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Jezreel, Lo-Ruhamah, and Lo-Ammi

The book of Hosea is a prophecy against Israel because of the harlotry committed by Israel in going after other gods. Because of their harlotry, Hosea was told by God to marry a harlot and bring forth children (1:2). He married Gomer the daughter of Diblaim and she bore him a son. The Lord told him in vs. 4 to call his name Jezreel. The name Jezreel means “God scatters” and this is what God would do to Israel because of their harlotry.

After Jezreel, Gomer bore a daughter and the Lord told Hosea in vs. 6 to call her name Lo-Ruhamah because God was going to show “no mercy” towards Israel. Finally, Gomer bore a third child, a son. The Lord told Hosea to name him Lo-Ammi because God said, “For you are not My people, and I will not be your God” (vs. 9). These three children were to represent God’s feelings toward Israel and what He was going to do to them.

According to the text, Hosea’s wife played the harlot again and went after other men. Even though the text doesn’t say specifically what happened during the time that Gomer was bearing children, it is possible that the last two children could have been from another man. One would imply this because the third child’s name is Lo-Ammi which means “You are not my people.” Whether any of the children were of another man or not, Gomer eventually did play the harlot again just as Israel had played the harlot against God.

Then in 3:1 God says to Hosea, “Go again, love a woman who is loved by a lover and is committing adultery, just like the love of the Lord for the children of Israel, who look to other gods and love the raisin cakes of the pagans.” What a hard thing for Hosea to have to do: bring his wife back after she had been committing fornication with other men! Nevertheless, this was an object lesson in which Hosea’s love for his wife was to represent the love that God had for His people. Even though Israel had played the harlot and had left God, He was willing to take them back and love them again.

God had already said in chapter 2 that He was going to restore Israel. He says in vs. 14, “Therefore, behold, I will allure her, Will bring her into the wilderness, and speak comfort to her.” Even though God was going to punish them (2:1-13), He was going to comfort them with restoration. In vs. 23 God says, “Then I will sow her for Myself in the earth, and I will have mercy on her who had not obtained mercy; then I will say to those who were not My people, ‘You are My people!’ and they shall say, ‘You are my God!’” The three names of the children are brought back in this verse. But now, instead of “scattering” (Jezreel), He is going to bring them back. Instead of showing “no mercy” (Lo-Ruhamah), He is going to show mercy. And instead of saying, “You are not my people” (Lo-Ammi), He will call them His people and they will call Him their God.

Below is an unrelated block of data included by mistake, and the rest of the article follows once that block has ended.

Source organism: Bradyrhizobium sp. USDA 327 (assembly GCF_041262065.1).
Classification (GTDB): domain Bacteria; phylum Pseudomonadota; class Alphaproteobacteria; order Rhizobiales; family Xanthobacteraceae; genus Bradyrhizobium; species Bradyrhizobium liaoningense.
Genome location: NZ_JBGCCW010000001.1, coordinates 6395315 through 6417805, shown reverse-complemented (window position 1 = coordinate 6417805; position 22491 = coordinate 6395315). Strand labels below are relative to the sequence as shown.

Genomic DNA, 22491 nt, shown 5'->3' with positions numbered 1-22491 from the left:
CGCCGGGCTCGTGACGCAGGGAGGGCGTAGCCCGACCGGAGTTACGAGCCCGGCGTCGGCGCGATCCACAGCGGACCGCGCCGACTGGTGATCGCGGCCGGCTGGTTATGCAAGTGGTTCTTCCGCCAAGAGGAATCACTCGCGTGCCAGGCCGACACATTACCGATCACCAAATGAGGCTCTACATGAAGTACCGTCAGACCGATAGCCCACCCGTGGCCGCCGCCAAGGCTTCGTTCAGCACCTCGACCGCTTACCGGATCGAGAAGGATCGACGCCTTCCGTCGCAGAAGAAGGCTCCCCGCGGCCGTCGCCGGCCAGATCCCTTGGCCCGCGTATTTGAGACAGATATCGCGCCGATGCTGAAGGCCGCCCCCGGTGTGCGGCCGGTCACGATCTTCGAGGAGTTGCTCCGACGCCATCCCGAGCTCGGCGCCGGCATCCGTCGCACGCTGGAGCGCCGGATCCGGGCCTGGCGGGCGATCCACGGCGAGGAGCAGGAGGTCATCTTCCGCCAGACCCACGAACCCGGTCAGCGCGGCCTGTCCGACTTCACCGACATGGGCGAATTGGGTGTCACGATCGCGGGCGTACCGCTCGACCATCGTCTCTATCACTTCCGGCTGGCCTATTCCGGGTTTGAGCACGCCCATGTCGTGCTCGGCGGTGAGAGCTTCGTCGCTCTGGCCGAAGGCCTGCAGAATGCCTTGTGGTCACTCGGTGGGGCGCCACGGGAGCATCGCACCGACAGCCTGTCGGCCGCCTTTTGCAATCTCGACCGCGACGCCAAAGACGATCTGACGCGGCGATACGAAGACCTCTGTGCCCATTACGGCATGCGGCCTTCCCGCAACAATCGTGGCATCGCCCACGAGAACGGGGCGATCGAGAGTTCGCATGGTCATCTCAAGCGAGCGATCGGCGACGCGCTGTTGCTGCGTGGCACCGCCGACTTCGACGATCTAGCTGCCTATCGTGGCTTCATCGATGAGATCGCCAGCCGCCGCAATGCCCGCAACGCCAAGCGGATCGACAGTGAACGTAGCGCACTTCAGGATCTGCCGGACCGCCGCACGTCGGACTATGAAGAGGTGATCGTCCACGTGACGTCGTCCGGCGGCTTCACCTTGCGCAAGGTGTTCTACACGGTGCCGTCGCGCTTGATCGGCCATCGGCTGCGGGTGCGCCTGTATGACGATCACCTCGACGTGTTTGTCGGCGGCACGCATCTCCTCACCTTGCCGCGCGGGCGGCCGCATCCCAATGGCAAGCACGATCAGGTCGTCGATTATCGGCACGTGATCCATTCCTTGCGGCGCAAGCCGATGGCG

The Apostle Paul mentions this passage in the Roman letter. He says in Romans 9:22-26, “What if God, wanting to show His wrath and to make His power known, endured with much longsuffering the vessels of wrath prepared for destruction, and that He might make known the riches of His glory on the vessels of mercy, which He had prepared beforehand for glory, even us whom He called, not of the Jews only, but also of the Gentiles? As He says also in Hosea: ‘I will call them My people, who were not My people, and her beloved, who was not beloved. And it shall come to pass in the place where it was said to them, ‘You are not My people,’ there they shall be called sons of the living God.’” In the context of this passage, Paul is showing that God was willing to receive the Gentiles, those who were not His people, and give them salvation! God did this in Acts 10 when the Spirit was poured out on Cornelius and his household. From this point on, whether one is a Jew or not makes no difference. The important thing is that we are a new creature. Then we become spiritual Israel! “For in Christ Jesus neither circumcision nor uncircumcision avails anything, but a new creation. And as many as walk according to this rule, peace and mercy be upon them, and upon the Israel of God” (Galatians 6:15-16).

Once one becomes a new creation (Romans 6:3-4), he must live faithfully! It is so easy to fall back into sin again. In a sense when we do this, it is like playing the harlot and going after other gods (James 4:4). We may not fall down and worship an image, but we may put our efforts toward obtaining physical possessions and leave no room for God. This is, in a sense, idolatry and we must turn from it. If we do, God loves us and is willing to take us back and give us the love that will last through all eternity! “Search me, O God, and know my heart; Try me, and know my anxieties; and see if there is any wicked way in me, and lead me in the way everlasting” (Psalm 139:23-24).

Jonathan Glaesemann

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